This year, Tajik Muslims will also not be able to perform the Hajj as Saudi Arabia bars foreign pilgrims from Hajj due to COVID.

Al Jazeera says no foreign pilgrims will be allowed to perform the Hajj once again this year after Saudi Arabia restricted the annual pilgrimage to citizens and residents, and set a maximum of 60,000 pilgrims in response to the coronavirus pandemic.

An estimated two million people would otherwise have visited Mecca and Medina this summer for the annual gathering.

“Those wishing to perform the hajj must be free of chronic diseases and be vaccinated” and between the ages of 18 and 65, the Saudi Ministry of hajj and Umrah said in its statement on June 12,    

“In light of what the whole world is witnessing with the coronavirus pandemic … and the emergence of new variants, the relevant authorities have continued to monitor the global health situation,” the statement added.

Last year, the kingdom reduced the number of pilgrims to about 1,000 Saudi citizens and residents to help prevent the spread of the coronavirus, after barring Muslims abroad from the rite for the first time in modern times.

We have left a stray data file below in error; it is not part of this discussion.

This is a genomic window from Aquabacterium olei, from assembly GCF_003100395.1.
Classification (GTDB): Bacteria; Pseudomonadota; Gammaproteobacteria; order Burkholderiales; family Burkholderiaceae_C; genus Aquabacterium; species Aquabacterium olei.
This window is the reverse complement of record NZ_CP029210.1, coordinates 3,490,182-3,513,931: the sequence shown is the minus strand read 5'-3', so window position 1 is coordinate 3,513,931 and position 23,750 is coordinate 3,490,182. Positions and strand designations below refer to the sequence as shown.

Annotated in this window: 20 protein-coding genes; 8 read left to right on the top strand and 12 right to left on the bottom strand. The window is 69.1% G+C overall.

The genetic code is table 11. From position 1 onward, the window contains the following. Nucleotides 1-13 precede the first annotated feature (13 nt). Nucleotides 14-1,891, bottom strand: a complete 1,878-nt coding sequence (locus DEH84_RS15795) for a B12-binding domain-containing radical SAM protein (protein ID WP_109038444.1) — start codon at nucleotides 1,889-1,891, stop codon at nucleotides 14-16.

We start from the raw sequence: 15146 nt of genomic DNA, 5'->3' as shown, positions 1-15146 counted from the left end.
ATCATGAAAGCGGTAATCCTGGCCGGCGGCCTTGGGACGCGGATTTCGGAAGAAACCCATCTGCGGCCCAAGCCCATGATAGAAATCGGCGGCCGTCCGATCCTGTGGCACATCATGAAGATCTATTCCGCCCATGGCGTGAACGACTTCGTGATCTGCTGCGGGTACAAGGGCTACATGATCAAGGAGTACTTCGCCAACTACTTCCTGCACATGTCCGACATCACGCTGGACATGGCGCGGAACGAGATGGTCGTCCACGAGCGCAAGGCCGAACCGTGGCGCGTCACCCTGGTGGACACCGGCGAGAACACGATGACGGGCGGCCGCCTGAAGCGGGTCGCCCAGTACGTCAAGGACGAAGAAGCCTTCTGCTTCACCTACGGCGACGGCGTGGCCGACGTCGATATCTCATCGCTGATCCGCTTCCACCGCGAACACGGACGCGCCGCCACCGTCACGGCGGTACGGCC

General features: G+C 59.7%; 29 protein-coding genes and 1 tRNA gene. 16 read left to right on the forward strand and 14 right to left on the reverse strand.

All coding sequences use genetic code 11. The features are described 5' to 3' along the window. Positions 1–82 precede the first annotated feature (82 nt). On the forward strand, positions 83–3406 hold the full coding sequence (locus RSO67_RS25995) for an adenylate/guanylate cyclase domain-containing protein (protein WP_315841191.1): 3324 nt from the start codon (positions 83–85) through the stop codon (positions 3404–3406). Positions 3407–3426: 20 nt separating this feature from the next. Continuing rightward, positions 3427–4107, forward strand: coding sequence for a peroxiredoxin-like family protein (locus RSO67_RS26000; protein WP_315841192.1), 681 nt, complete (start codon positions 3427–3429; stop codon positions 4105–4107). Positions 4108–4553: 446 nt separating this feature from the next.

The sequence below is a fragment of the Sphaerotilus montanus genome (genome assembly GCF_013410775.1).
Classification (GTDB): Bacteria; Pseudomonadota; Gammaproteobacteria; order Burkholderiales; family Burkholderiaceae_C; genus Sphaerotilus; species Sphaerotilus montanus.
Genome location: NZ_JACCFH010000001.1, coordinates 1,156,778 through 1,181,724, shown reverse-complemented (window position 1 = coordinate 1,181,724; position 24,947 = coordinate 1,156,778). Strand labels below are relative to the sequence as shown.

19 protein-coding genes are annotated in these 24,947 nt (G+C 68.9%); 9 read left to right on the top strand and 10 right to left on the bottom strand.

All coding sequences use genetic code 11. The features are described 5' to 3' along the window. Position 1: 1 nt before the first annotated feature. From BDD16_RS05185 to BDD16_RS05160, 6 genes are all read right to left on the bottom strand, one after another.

Two-thirds were residents from among the 160 different nationalities that would have normally been represented at the Hajj.  One-third were Saudi security personnel and medical staff.

This year the pilgrimage is expected to start in mid-July, from July 17-22.

Meanwhile, Arab News reported on June 14 that Saudi Arabia has recorded 11 new COVID-19 related deaths, raising the total number of fatalities to 6,765.

The Saudi Ministry of Health reportedly confirmed 842 new confirmed cases reported in the Kingdom in the previous 24 hours, meaning 399,277 people have now contracted the disease.  Of the total number of cases, 8,485 remain active and 950 in critical condition.

According to the ministry, the highest number of cases were recorded in the capital Riyadh with 365, followed by Mecca with 150, the Eastern Province with 147, Asir recorded 34 and Hail confirmed 32 cases.

Each year, Saudi Arabia welcomes millions of Muslims from abroad traveling on Umrah and Hajj.  Hajj, one of the five pillars of Islam, is a pilgrimage to Mecca which adult Muslims must make at least one in their lifetime, provided they are physically and financially able. The Hajj is a demonstration of the solidarity of the Muslim people, and their submission to God.  The pilgrimage occurs from the 8th to 12th day of Dhu al-Hijjah, the 12th and last month of the Islamic calendar.  Because the Islamic calendar is a lunar calendar, eleven days shorter than the Gregorian calendar, the Gregorian date of the Hajj changes from year to year.